Autumn 2016 Colloquium

Organizers: Sam Burden, Maya Cakmak, Dieter Fox, Sawyer Fuller

Gaits and Natural Dynamics in Robotic Legged Locomotion
David Remy (University of Michigan) 10/07/2016

Abstract: My research seeks to systematically exploit mechanical dynamics to make future robots faster, more efficient, and more agile then today’s kinematically controlled systems. Drawing inspiration from biology and biomechanics, I design and control robots whose motion emerges in great part passively from the interaction of inertia, gravity, and elastic oscillations. Energy is stored and returned periodically in springs and other dynamic elements, and continuous motion is merely initiated and shaped through the active actuator inputs. In this context, I am particularly interested in questions of gait selection. Should a legged robot use different gaits at different desired speeds? If so, what constitutes these gaits and what causes their existence? How do they relate to gaits observed in biology? We study these questions in conceptual models, in hardware implementations, and through biomechanical experiments. In the long term, this research will allow the development of systems that reach and even exceed the agility of humans and animals. It will enable us to build autonomous robots that can run as fast as a cheetah and as enduring as a husky, while mastering the same terrain as a mountain goat. And it will provide us with novel designs for prosthetics, orthotics, and active exoskeletons that help restoring the locomotion skills of the disabled and can be used as training and rehabilitation devices for the injured.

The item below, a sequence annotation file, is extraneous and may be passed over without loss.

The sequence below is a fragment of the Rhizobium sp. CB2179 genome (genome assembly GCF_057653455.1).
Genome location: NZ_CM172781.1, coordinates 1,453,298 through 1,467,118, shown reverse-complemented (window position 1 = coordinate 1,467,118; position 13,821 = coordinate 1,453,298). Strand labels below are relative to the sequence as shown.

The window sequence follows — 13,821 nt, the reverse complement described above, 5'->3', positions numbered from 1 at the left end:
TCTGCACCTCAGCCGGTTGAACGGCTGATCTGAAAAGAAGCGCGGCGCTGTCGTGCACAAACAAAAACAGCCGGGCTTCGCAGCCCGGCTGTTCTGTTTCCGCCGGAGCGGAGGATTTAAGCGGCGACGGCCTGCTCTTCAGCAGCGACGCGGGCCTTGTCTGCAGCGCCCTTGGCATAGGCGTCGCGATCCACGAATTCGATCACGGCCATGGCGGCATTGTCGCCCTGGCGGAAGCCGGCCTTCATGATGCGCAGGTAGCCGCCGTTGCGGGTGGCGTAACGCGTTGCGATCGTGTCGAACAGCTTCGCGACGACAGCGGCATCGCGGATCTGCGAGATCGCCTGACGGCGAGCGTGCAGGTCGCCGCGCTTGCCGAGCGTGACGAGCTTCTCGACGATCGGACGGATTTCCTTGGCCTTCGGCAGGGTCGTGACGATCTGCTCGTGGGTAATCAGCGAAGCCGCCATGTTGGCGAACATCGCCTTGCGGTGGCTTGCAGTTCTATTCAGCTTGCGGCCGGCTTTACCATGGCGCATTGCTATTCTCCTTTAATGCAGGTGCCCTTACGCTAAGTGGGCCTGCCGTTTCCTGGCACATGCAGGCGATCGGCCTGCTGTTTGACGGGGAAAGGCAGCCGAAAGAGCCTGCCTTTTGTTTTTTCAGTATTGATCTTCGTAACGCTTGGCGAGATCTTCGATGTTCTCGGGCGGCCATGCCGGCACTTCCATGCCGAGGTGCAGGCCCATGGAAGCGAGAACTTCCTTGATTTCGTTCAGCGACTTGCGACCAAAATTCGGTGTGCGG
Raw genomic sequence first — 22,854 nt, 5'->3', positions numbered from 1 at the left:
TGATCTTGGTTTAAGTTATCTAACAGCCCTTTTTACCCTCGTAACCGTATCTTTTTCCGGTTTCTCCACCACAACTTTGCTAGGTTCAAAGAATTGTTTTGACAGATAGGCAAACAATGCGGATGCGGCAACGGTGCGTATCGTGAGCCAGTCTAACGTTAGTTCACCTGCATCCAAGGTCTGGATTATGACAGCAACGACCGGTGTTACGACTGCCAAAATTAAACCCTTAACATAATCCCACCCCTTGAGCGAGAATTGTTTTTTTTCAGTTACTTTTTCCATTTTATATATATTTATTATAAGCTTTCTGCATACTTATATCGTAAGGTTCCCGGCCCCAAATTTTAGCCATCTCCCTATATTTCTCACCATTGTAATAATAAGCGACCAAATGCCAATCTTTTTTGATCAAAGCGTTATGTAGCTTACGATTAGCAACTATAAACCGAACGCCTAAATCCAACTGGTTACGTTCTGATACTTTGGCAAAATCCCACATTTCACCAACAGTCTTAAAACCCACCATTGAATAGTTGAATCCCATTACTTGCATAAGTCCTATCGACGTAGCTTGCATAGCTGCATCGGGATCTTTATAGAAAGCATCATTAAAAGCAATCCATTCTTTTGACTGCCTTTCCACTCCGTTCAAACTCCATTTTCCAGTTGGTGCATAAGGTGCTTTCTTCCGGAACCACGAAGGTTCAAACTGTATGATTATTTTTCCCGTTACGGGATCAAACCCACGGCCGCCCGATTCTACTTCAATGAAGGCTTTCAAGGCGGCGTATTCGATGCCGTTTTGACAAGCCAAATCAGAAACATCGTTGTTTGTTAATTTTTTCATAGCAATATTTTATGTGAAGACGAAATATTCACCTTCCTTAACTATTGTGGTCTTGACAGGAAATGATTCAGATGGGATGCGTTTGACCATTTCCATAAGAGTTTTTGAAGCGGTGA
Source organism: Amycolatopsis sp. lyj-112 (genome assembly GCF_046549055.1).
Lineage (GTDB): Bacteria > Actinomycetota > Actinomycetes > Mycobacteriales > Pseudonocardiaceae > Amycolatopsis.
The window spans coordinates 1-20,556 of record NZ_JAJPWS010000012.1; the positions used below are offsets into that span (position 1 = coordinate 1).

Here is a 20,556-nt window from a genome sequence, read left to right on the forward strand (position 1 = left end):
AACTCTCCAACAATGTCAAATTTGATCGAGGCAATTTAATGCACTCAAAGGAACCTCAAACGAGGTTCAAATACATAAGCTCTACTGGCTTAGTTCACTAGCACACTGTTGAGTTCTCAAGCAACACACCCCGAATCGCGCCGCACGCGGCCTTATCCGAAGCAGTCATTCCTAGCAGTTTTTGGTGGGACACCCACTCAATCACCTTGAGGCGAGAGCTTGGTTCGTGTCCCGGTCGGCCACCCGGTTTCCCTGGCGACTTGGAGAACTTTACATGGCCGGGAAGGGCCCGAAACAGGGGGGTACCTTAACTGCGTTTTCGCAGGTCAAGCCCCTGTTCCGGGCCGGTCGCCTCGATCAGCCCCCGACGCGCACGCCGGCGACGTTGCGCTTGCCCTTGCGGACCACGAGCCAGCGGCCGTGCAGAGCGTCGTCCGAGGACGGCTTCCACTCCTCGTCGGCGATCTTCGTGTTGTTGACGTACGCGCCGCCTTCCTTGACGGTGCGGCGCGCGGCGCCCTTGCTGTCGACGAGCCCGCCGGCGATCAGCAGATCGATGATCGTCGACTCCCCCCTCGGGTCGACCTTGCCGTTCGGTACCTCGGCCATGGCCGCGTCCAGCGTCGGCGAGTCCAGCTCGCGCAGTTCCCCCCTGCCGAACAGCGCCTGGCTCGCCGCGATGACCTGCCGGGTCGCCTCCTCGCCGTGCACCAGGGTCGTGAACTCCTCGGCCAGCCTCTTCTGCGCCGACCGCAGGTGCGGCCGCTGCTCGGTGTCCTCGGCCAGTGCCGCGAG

Biography: C. David Remy, is Assistant Professor of Mechanical Engineering at the University of Michigan, Ann Arbor. He received his Ph.D. from ETH Zurich (Prof. Roland Siegwart), and holds both a M.Sc. in Mechanical Engineering from the University of Wisconsin and a Diploma in Engineering Cybernetics from the University of Stuttgart. Dr. Remy is the head of the Robotics and Motion Laboratory. His research interests include the design, simulation, and control of legged robots, exoskeletons, and other nonlinear systems. Drawing inspiration from biology and biomechanics, he is particularly interested in the effects and exploitation of natural dynamic motions, the role of different gaits, and the possibility of force/torque controllable systems; both in conceptual models and in hardware realizations

Goal-directed Dynamics
Emo Todorov (University of Washington) 10/28/2016

Abstract: We develop a general control framework where a low-level optimizer is built into the robot dynamics. This optimizer together with the robot constitute a goal-directed dynamical system, which is controlled on a higher level. The high-level command is a cost function. It can encode desired accelerations, end-effector poses, center of pressure, and many other intuitive features that have been studied before. Unlike the currently popular quadratic programming framework, which comes with performance guarantees at the expense of modeling flexibility, the optimization problem we solve at each time step is non-convex and non-smooth. Nevertheless, by exploiting the unique properties of the soft-constraint physics model we have recently developed, we design an efficient optimizer for goal-directed dynamics. This new computational infrastructure can facilitate tele-operation, feature-based control, deep learning of control policies, and trajectory optimization. It will become a standard feature in future releases of the MuJoCo simulator.